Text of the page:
Guns and the values placed upon them seem to have far surpassed the values of the people who are being shot by them. Why?
Silly, silly me: during my growing-up days, I thought I’d been taught that religions were generally based on beliefs of peace, tolerance, and understanding. I guess I must’ve misunderstood things, somewhat, or misinterpreted them. Or maybe I’m just really, really old. Dictionary definitions of ‘religion’ really don’t mention anything about peace, tolerance or understanding. Nor do they mention guns, violence, or killing, although it seems remarkably typical that war-mongers — even those who claim their battles are religious — depend on guns and violence as the sole solution for dealing with (i.e., killing) those who oppose them. Isn’t that denying the victims their freedoms?
Unfortunately, it seems that ‘Love thy brother,’ whether taken literally or figuratively, may — like ‘Merry Christmas’ — soon lose its place within our vernacular, and even in our belief systems. Adding the words ‘and trust’ to the Love-thy-brother-expression isn’t likely to happen, either. It’s so easy to speak those words. But it’s becoming harder and harder to know who your symbolic ‘brother’ actually is. So you tell me: is my understanding totally confused?
Do you remember when it was actually rather common to extend goodwill gestures toward others? Now it seems that these actions often become 6 o’clock news features, basically because the occurrence of selflessness is a rarity.
The recent mass murders have undoubtedly demanded and received their due attention. However, certain opponents of the media’s grandiose storytelling are now suggesting the wrong-doer’s actions not be glorified, particularly by name and picture; perhaps then there would be less incentive to destroy. That makes sense to me: when something so common as television or a computer search is at liberty to broadcast anything — according to its own interpretation of the ‘freedom of speech’ clause — its influence may well affect anyone who hits the ‘on’ switch, and especially envelop our most vulnerable.
Another opinion advises that gun ownership be curtailed, especially toward non-emergency services (i.e., police, etc. would not be affected). In opposition, the proponents of firearms are pushing for everyone — even school teachers — to be trained to use such weaponry, and be legally permitted to carry guns with them at all times, regardless of their location or their activity. Some voices of the legalize-guns groups insist all civilians be welcome to possess — and use — military-style weapons, such as the AR15. Small ‘pieces’ are, in their opinion, inadequate. We’re supposed to have driver’s licences, too, but that doesn’t mean there aren’t some who abuse the privilege by speeding and driving recklessly, or driving under the influence of alcohol, or driving stolen vehicles. Can we just assume that everyone will follow rules made by someone else?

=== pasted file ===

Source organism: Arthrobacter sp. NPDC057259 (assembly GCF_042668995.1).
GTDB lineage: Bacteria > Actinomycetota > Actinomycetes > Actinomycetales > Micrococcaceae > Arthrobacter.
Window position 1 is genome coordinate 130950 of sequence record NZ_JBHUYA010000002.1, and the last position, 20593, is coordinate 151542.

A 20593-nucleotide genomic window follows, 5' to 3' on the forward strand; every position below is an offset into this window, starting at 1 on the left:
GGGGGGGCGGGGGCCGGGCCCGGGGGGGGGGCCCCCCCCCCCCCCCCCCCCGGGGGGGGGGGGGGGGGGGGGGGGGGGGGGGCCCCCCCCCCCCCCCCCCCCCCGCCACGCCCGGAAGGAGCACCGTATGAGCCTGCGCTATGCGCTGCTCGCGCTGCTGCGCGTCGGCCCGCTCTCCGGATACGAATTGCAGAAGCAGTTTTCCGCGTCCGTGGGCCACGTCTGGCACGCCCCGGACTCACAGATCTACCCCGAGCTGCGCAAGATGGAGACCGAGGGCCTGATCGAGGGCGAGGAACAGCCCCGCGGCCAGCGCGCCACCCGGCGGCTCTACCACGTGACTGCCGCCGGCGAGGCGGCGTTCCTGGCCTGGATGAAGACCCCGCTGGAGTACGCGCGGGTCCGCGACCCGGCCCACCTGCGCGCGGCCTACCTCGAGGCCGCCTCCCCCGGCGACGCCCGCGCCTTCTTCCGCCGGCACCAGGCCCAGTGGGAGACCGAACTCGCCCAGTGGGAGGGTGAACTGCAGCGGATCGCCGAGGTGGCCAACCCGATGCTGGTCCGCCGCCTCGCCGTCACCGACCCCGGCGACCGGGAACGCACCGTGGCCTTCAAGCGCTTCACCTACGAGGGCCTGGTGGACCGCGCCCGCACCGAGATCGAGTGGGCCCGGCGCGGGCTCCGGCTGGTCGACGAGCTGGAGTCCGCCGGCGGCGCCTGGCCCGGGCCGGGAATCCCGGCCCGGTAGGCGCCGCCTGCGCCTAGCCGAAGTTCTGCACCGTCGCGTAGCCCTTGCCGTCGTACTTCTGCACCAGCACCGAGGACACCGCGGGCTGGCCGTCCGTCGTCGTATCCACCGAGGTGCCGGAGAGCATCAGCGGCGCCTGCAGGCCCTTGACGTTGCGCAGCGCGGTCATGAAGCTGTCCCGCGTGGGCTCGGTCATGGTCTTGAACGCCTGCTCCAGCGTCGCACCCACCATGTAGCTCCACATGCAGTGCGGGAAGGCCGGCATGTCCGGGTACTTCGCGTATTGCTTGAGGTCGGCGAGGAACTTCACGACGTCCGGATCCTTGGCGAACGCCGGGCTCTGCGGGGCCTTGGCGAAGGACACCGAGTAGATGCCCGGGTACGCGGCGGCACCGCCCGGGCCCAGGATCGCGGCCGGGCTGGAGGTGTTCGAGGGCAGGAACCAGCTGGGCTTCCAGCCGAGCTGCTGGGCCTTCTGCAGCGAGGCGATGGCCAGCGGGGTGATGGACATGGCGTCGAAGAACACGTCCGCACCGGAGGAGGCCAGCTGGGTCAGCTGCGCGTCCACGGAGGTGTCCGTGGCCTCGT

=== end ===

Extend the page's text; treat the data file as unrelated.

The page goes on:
And their operation? Not even a weekend how-to workshop is required. In fact, I understand that there’s no real educational requirement for gun ownership.
Military guns don’t belong in the hands of civilians. Non-militia who do possess guns: please use them at designated gun ranges or on hunting trips; keep them away from picnics, and out of schools, movie theatres, shopping malls, churches, and all other public places. Another personal opinion: regardless of occupation or lack thereof, all education — whether it’s practical or book-based — is good and necessary, but we as a society simply don’t teach enough ethics. We care too much about ourselves. Self-preservation is a requirement, yes, but — couldn’t we try to balance it with the preservation of others, also? I agree with John Diefenbaker, who defined freedom as “The right to be wrong, not the right to do wrong.” And I think that we shouldn’t have the freedom to kill people, because killing people is wrong. Very wrong.